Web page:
THE BLOG

International Women's Day: Putting Nigeria's Women First

08/03/2013 10:11 GMT | Updated 07/05/2013 10:12 BST

This year's International Women's Day's theme; "Gender Agenda: Gaining Momentum - ending the cycle of violence" could not have come at a better time especially for countries such as Nigeria where the 'life cycle' of women happens to be a very eventful one. Though national figures suggest a life expectancy of 50 years for women as compared to 48 years for men (Nigeria Democratic Health Survey 2008), the rigors women experience throughout their lifetime cannot be overemphasized and in some cases, are unimaginable.

As a woman in Nigeria, the struggle begins from birth. In many communities, the birth of a girl does not call for a grand celebration and the girl child is still not accorded the same educational opportunity as her male counterparts. This puts her at a disadvantage from a very young age. Girls are also exposed to the hazards of rape and sexual violence from as early as three years of age. This inevitably results in a greater threat of unwanted pregnancies and sexually transmitted infections, most notably HIV/AIDS.

The challenges of childbearing and management of fertility also put women at a very high risk of illnesses and death. While access to skilled birth attendance greatly improves the outcomes of women and their babies, less than 40% of women in Nigeria have this and up to 20% are delivered by untrained traditional birth attendants (National Demographic Health Survey 2008). Essential services such as family planning are poorly utilized, with only 24% of women using modern methods. As a result, an average Nigerian woman is likely to give birth to more than five children by the end of her childbearing years.

It is against this background that the Partnership for Transforming Health Systems Phase II (PATHS2), a six year project funded by UK aid from the Department for International Development (DFID), has been supporting the government of Nigeria at the national level and in five focal states (Kano, Kaduna, Jigawa, Enugu and Lagos) to implement client focused interventions aimed at improving the health of women and children especially in rural areas. As part of national level support, PATHS2 is partnering with stakeholders to support efforts to ensure the National Health Bill becomes a reality. This bill pledges to provide a basic minimum package of healthcare services to all Nigerians by allocating resources to fund essential healthcare services such as pregnancy care, skilled birth attendance, post-natal care and routine immunization which are critical to the lives of women and children especially in the poorest communities.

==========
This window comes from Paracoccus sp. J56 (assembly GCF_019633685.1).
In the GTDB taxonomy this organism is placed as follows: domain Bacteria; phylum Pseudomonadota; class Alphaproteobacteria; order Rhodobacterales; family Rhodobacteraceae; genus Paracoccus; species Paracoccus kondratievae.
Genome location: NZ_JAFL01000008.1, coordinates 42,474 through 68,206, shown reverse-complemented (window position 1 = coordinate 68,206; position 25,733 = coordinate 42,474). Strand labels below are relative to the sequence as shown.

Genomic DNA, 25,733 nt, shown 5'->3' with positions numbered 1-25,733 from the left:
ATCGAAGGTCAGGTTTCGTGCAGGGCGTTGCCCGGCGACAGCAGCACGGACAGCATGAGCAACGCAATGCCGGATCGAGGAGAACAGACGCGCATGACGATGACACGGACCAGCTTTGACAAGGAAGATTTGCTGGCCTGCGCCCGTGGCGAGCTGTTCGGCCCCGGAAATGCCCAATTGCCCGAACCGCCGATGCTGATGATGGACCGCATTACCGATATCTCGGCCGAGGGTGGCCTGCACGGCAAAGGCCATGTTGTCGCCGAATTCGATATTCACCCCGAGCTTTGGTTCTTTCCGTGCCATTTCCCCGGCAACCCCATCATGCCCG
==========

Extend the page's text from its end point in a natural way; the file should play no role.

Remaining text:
To support health facilities to better serve the needs of communities, most especially women and children, PATHS2 has renovated 87 primary health care centers in its five focal states. In addition, drugs and essential equipment such as ultrasound machines have been delivered to 1,440 health facilities. More than 1,500 health care workers in PATHS2 supported states have also been trained on life saving skills, Post Abortion Care, Family Planning, Newborn Care and Integrated Management of Childhood Illnesses among others. Through these interventions, health facilities have become better equipped to provide quality services in a client-focused approach.

At the community level, PATHS2 works closely with community volunteers to raise awareness on women's issues and mobilize men and women to become advocates for maternal and child health. Rapid awareness raising and safe motherhood initiatives are also being conducted in rural communities to inform citizens about common health problems and the importance of accessing health care in health centers.

PATHS2 will continue to support the government of Nigeria to improve the health and lives of women, especially in rural communities. It is hoped that through these interventions and more, Nigerian women will be able to join their counterparts in other parts of the world to truly celebrate International Women's Day.